In some cases, an incision in the neck is made to gain access to the upper part of the esophagus for resection.

Patients who suffer from esophageal cancer can opt for a robotically assisted esophagogastrectomy. The da Vinci® Surgical System is a sophisticated robotic platform utilized by surgeons to expand their capabilities. Instead of performing the surgical procedure by hand, the healthcare providers maneuver a set of robotic arms outfitted with the necessary instruments.

The da Vinci® Surgical System has important benefits to offer to our Cedars-Sinai Marina del Rey Hospital patients:

  • less blood loss due to the surgery
  • shorter periods of time needed for recovery
  • improved pain management
  • minimal scarring

The robotic surgical system allows surgeons to perform esophagogastrectomy with better visibility, and with precision in maneuvering the surgical tools impossible to achieve by the human hands.

Removing the cancerous parts of the esophagus can be curative if cancer did not spread beyond this organ. If the procedure is performed on a patient with cancer that has spread to other organs, esopagogastrectomy can reduce and ease symptoms. For example, swallowing difficulties can be reduced, which improves the nutritional status of the patient.

The surgery can also slow down the process of metastasis, even if there are no expectations for curing the disease. Fewer complications and less pain occur for patients who had a laparoscopic procedure that requires small incisions compared to patients who undergo an open esophagogastrectomy.

The period of survival increases for patients that undergo chemotherapy and radiation treatments before and after esophagogastrectomy.

Before performing an esophagogastrectomy on a patient, the overall risks have to be determined. The healthcare provider must know beforehand if the patient is able to survive the perioperative stress.

Risk factors for morbidity or mortality that must be taken into consideration before the surgery:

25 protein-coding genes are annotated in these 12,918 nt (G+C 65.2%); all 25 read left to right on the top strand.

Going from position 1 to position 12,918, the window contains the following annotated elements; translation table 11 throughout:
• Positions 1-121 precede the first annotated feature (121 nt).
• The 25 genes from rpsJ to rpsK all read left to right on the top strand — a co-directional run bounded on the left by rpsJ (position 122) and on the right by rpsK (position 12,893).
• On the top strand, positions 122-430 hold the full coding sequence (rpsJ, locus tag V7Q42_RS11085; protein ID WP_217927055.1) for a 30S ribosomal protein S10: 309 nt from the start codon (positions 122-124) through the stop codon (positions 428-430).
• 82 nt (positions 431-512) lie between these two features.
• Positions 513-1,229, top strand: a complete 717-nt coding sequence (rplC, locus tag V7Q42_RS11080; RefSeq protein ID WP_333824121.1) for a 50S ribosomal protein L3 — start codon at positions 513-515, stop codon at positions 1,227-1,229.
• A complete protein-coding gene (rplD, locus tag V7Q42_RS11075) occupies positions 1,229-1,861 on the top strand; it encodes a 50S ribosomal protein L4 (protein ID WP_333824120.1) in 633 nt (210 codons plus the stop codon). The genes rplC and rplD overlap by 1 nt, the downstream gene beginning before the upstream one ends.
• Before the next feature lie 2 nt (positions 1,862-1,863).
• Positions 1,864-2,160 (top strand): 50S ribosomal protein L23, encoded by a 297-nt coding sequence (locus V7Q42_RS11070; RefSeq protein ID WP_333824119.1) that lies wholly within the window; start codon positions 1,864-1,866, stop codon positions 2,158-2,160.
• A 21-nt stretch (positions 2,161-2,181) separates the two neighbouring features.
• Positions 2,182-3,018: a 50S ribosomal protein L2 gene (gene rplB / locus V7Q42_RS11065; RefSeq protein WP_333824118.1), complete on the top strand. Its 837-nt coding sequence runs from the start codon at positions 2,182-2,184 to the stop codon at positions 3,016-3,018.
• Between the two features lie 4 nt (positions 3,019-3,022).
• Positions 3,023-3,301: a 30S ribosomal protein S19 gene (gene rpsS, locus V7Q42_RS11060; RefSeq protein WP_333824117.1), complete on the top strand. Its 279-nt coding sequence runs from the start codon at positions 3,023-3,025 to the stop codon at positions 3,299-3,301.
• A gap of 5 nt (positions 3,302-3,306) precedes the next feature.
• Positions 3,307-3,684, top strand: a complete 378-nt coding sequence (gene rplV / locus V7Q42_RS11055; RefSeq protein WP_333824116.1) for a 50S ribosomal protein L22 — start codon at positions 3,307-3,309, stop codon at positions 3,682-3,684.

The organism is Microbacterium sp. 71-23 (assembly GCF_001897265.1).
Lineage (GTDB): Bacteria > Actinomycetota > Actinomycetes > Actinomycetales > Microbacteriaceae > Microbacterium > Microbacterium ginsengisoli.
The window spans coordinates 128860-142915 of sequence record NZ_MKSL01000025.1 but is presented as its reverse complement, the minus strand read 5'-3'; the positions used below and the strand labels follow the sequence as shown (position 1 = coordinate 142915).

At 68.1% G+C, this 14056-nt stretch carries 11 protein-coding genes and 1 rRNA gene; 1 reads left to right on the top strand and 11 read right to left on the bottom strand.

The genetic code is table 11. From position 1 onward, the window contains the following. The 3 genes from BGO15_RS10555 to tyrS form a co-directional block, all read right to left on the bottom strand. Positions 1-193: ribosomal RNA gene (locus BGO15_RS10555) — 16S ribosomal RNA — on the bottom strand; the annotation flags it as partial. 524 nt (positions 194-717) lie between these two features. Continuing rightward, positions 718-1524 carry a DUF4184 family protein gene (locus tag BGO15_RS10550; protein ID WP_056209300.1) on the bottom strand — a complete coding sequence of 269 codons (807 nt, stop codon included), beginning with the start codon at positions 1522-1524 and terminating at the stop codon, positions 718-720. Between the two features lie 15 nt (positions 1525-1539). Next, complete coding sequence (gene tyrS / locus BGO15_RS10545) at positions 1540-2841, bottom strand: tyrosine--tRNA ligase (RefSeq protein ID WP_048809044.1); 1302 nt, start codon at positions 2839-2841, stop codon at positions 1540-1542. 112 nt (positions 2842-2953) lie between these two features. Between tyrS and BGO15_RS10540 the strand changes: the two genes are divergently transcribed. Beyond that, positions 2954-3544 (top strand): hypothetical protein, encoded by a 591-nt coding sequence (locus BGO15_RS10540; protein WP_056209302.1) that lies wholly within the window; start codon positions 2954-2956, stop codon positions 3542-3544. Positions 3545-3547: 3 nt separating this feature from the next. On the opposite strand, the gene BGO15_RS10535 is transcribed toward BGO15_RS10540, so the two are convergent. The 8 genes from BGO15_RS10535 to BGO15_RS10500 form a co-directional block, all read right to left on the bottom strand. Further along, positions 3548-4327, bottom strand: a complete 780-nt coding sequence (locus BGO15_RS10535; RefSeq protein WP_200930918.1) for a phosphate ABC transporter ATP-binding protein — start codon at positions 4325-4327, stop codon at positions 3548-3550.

• advanced age
  • tumor stage
  • pulmonary dysfunctions
  • diabetes mellitus
  • cardiac dysfunctions
  • poor cardiopulmonary status

Complications associated with esophagogastrectomy involve:

  • infections
  • bleeding
  • leakage from the esophagus or stomach
  • lung complications
  • injury of the stomach, lungs, or intestines during surgery
  • not reacting well to anesthesia
  • heart attack during the procedure
  • severe heartburn

One or two weeks of hospital stay is usually needed after esophagogastrectomy. The patient should expect to wake up after the procedure with a number of tubes and catheters that help with the following:

  • to remove fluids from the stomach
  • to provide nutrition until the patient can eat on his/her own
  • to drain fluids from the chest area if necessary
  • to receive pain medication through an epidural catheter
  • to drain the urine in the first days after surgery

In about three weeks after the procedure, the patient can return to his/her normal activities. Also, a normal diet can be included in the patient’s lifestyle after a month. Because of a reduced stomach size, the patient will notice the need for smaller amounts of food for one meal. Patients can experience weight loss in this period of adjusting to the changes in their bodies.